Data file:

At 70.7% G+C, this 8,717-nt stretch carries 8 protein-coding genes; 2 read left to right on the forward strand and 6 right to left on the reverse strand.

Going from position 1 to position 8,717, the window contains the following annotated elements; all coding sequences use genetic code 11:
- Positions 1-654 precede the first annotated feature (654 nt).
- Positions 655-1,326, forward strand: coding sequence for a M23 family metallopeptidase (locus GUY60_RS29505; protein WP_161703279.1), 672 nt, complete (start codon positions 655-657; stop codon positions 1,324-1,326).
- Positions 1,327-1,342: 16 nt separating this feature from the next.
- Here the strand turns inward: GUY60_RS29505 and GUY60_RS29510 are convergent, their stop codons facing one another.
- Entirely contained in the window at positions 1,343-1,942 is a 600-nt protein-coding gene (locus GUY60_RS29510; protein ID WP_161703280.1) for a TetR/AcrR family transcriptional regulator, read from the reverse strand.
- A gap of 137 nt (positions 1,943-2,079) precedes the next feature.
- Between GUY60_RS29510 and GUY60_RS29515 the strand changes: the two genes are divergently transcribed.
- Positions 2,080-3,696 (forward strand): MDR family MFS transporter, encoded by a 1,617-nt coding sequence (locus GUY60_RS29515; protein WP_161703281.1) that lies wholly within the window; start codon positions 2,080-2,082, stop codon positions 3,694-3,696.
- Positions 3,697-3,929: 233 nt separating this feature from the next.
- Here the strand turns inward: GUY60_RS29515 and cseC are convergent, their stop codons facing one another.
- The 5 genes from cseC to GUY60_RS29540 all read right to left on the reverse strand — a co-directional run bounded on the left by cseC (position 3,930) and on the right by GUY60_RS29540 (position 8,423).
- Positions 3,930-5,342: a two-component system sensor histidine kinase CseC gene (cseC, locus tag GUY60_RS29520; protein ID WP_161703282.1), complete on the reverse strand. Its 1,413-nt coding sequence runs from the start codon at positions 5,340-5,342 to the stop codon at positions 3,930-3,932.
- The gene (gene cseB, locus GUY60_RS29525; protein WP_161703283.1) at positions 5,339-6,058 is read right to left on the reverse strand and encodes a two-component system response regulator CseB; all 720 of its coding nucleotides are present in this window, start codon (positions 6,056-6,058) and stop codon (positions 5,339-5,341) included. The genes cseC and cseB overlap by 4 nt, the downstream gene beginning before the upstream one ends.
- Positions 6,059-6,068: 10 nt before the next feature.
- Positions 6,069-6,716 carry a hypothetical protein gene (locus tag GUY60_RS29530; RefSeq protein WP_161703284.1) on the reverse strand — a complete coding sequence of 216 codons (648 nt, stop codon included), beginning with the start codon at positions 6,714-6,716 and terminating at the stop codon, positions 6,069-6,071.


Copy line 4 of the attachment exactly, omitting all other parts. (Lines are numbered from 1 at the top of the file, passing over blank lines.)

- Positions 655-1,326, forward strand: coding sequence for a M23 family metallopeptidase (locus GUY60_RS29505; protein WP_161703279.1), 672 nt, complete (start codon positions 655-657; stop codon positions 1,324-1,326).